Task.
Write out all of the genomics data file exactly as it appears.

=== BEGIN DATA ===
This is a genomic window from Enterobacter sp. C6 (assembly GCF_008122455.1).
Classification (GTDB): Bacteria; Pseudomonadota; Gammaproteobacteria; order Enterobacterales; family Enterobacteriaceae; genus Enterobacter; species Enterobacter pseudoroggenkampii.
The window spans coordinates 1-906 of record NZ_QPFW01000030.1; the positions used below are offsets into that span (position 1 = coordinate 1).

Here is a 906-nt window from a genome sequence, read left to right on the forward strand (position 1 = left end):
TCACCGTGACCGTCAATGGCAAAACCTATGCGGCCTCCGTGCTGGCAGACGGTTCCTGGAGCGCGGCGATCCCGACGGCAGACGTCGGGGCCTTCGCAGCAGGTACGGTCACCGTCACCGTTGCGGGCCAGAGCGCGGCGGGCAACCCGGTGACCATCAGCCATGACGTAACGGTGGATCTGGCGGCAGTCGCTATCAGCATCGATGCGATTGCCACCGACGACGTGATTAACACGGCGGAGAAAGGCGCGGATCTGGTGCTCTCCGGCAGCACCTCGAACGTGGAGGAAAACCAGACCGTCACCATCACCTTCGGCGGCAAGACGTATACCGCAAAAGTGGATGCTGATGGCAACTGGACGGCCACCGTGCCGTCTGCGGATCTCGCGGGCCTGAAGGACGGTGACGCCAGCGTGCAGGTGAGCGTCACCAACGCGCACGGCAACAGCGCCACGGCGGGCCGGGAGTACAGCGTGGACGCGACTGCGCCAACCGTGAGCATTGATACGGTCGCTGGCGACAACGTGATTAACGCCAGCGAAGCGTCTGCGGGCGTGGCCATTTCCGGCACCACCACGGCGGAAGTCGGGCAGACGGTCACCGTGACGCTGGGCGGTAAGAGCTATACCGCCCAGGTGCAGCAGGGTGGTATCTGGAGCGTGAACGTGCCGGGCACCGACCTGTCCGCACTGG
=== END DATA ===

This is a genomic window from Enterobacter sp. C6 (assembly GCF_008122455.1).
Classification (GTDB): Bacteria; Pseudomonadota; Gammaproteobacteria; order Enterobacterales; family Enterobacteriaceae; genus Enterobacter; species Enterobacter pseudoroggenkampii.
The window spans coordinates 1-906 of record NZ_QPFW01000030.1; the positions used below are offsets into that span (position 1 = coordinate 1).

Here is a 906-nt window from a genome sequence, read left to right on the forward strand (position 1 = left end):
TCACCGTGACCGTCAATGGCAAAACCTATGCGGCCTCCGTGCTGGCAGACGGTTCCTGGAGCGCGGCGATCCCGACGGCAGACGTCGGGGCCTTCGCAGCAGGTACGGTCACCGTCACCGTTGCGGGCCAGAGCGCGGCGGGCAACCCGGTGACCATCAGCCATGACGTAACGGTGGATCTGGCGGCAGTCGCTATCAGCATCGATGCGATTGCCACCGACGACGTGATTAACACGGCGGAGAAAGGCGCGGATCTGGTGCTCTCCGGCAGCACCTCGAACGTGGAGGAAAACCAGACCGTCACCATCACCTTCGGCGGCAAGACGTATACCGCAAAAGTGGATGCTGATGGCAACTGGACGGCCACCGTGCCGTCTGCGGATCTCGCGGGCCTGAAGGACGGTGACGCCAGCGTGCAGGTGAGCGTCACCAACGCGCACGGCAACAGCGCCACGGCGGGCCGGGAGTACAGCGTGGACGCGACTGCGCCAACCGTGAGCATTGATACGGTCGCTGGCGACAACGTGATTAACGCCAGCGAAGCGTCTGCGGGCGTGGCCATTTCCGGCACCACCACGGCGGAAGTCGGGCAGACGGTCACCGTGACGCTGGGCGGTAAGAGCTATACCGCCCAGGTGCAGCAGGGTGGTATCTGGAGCGTGAACGTGCCGGGCACCGACCTGTCCGCACTGG